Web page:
The Lordship of Jesus — His own, evidenced by Christlike behaviour.
31 “When the Son of Man comes in His glory, and all the angels with Him, He will sit on His glorious throne.
- Verses 31–46 are description of the final judgment which Jesus had often warned about, in many parables e.g. the Ten Bridesmaids and the Three Servants earlier in Matthew 25:1–13 and 14–30, and more explicitly e.g. Matt. 24:36–51.
- This happens when Christ returns, just before the establishment of an earthly millennial kingdom Revelation 20:4; other interpreters put it with the great white throne judgment Rev 20:11–15
32 “All the nations will be gathered before Him, and He will separate the people one from another as a shepherd separates the sheep from the goats.
- Palestinian sheep looked similar to goats and often both grazed together. However, they needed to be separated at night-time for the less hardy goats to be put in a warmer place.
33 “He will put the sheep on his right and the goats on his left.
- The right hand side was the more honourable – as in “sit at my right hand”.
34 “Then the King will say to those on his right, ‘Come, you who are blessed by my Father; take your inheritance, the kingdom prepared for you since the creation of the world.
35 “For I was hungry and you gave Me something to eat, I was thirsty and you gave Me something to drink, I was a stranger and you invited Me in,
36 “I needed clothes and you clothed Me, I was sick and you looked after Me, I was in prison and you came to visit Me.”
37 “Then the righteous will answer Him, ‘Lord, when did we see You hungry and feed you, or thirsty and give You something to drink?
- The righteous are surprised because Jesus says that they have ministered directly to Him, although they do not have a recollection of that.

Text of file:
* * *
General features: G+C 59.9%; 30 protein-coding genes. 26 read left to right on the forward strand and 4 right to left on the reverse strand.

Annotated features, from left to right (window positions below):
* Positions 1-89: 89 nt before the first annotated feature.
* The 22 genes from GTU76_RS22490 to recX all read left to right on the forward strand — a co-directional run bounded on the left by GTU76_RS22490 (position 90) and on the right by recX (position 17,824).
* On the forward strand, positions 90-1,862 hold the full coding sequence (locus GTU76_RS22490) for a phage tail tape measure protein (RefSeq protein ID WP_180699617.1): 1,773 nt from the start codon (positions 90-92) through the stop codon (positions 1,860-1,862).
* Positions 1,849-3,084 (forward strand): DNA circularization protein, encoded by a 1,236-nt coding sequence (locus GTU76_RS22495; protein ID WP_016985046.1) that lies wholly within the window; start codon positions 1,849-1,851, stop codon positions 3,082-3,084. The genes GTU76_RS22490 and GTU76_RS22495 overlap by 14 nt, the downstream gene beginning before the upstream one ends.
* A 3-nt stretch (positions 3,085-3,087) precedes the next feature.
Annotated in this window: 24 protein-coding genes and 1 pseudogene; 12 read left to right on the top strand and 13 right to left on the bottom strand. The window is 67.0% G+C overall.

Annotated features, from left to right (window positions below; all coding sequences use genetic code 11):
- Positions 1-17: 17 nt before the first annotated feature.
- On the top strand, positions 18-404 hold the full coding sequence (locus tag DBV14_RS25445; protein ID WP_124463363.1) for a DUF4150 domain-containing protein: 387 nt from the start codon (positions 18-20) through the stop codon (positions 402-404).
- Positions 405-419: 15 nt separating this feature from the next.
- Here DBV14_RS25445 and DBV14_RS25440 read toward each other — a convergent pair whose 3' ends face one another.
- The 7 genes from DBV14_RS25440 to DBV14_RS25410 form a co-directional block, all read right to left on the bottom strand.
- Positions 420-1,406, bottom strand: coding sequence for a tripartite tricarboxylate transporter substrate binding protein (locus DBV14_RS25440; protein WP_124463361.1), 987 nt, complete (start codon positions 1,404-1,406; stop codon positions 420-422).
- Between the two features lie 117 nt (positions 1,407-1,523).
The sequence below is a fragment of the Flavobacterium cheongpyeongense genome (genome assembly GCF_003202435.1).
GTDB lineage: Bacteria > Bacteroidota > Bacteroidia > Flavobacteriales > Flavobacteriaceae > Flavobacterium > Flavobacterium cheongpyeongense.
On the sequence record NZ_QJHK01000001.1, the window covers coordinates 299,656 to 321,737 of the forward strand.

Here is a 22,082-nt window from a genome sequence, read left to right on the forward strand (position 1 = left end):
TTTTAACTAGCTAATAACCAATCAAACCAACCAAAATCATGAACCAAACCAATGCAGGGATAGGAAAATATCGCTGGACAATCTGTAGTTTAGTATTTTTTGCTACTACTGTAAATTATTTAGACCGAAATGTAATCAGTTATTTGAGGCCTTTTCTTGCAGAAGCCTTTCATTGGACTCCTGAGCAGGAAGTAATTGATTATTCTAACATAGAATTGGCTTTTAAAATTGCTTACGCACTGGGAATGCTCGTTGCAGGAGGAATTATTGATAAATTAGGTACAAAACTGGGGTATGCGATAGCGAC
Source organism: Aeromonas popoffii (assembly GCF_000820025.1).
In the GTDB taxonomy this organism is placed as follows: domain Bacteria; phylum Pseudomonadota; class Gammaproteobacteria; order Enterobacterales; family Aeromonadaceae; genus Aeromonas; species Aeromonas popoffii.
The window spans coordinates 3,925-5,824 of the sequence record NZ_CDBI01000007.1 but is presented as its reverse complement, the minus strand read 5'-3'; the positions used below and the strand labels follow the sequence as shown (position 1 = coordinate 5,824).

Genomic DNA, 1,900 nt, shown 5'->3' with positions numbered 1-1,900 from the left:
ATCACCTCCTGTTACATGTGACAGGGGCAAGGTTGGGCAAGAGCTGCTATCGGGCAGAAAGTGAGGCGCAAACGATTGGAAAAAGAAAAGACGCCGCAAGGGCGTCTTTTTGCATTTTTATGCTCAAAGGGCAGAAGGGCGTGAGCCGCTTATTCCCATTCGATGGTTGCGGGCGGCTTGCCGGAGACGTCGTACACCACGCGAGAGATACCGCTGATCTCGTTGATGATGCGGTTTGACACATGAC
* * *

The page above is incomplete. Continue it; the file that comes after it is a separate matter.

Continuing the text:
38 ‘When did we see You a stranger and invite You in, or needing clothes and clothe you?
39 ‘When did we see you sick or in prison and go to visit you?’
40 “The King will reply, ‘Truly I tell you, whatever you did for one of the least of these brothers and sisters of mine, you did for Me.’
41 “Then He will say to those on his left, ‘Depart from me, you who are cursed, into the eternal fire prepared for the devil and his angels.
42 ’For I was hungry and you gave Me nothing to eat, I was thirsty and you gave Me nothing to drink,
43 ’I was a stranger and you did not invite Me in, I needed clothes and you did not clothe Me, I was sick and in prison and you did not look after Me.’
- “Depart… you who are cursed…” is the verdict for those who have not shown these kinds of acts of mercy to Christians in need. They may have claimed to belong to Christ, but the fruit of their lives and actions has shown they have never accepted Him as Lord and Saviour 1 John 3:14-15. See also Matthew 7:16 and 20.
44 “They also will answer, ‘Lord, when did we see You hungry or thirsty or a stranger or needing clothes or sick or in prison, and did not help You?’
45 “He will reply, ‘Truly I tell you, whatever you did not do for one of the least of these, you did not do for Me.’
46 “Then they will go away to eternal punishment, but the righteous to eternal life.”
- Not a limited period of purgatory, but unending punishment – contrasted with eternal life
Application: There is going to be a final separation of ‘sheep’ and ‘goats’ and we may be surprised by sheep that look like goats and vice versa. At first sight this might appear to teach that our good actions earn salvation to eternal life. That is our world view – good work gets good marks, effort is recognised with reward. But that is not the different world view of heaven, where God’s favour can never be earned, only received. What is in view here is not a tick box exercise of the good actions but a description of the outworking of a good heart that belongs to Jesus. We can’t do it ourselves. When we are truly His, we can hardly help doing what he would do.
Discussion starter: While acts of mercy are at the heart of living out the Gospel, what particular injustice or area of social need do you feel passionate about? How will you make a difference?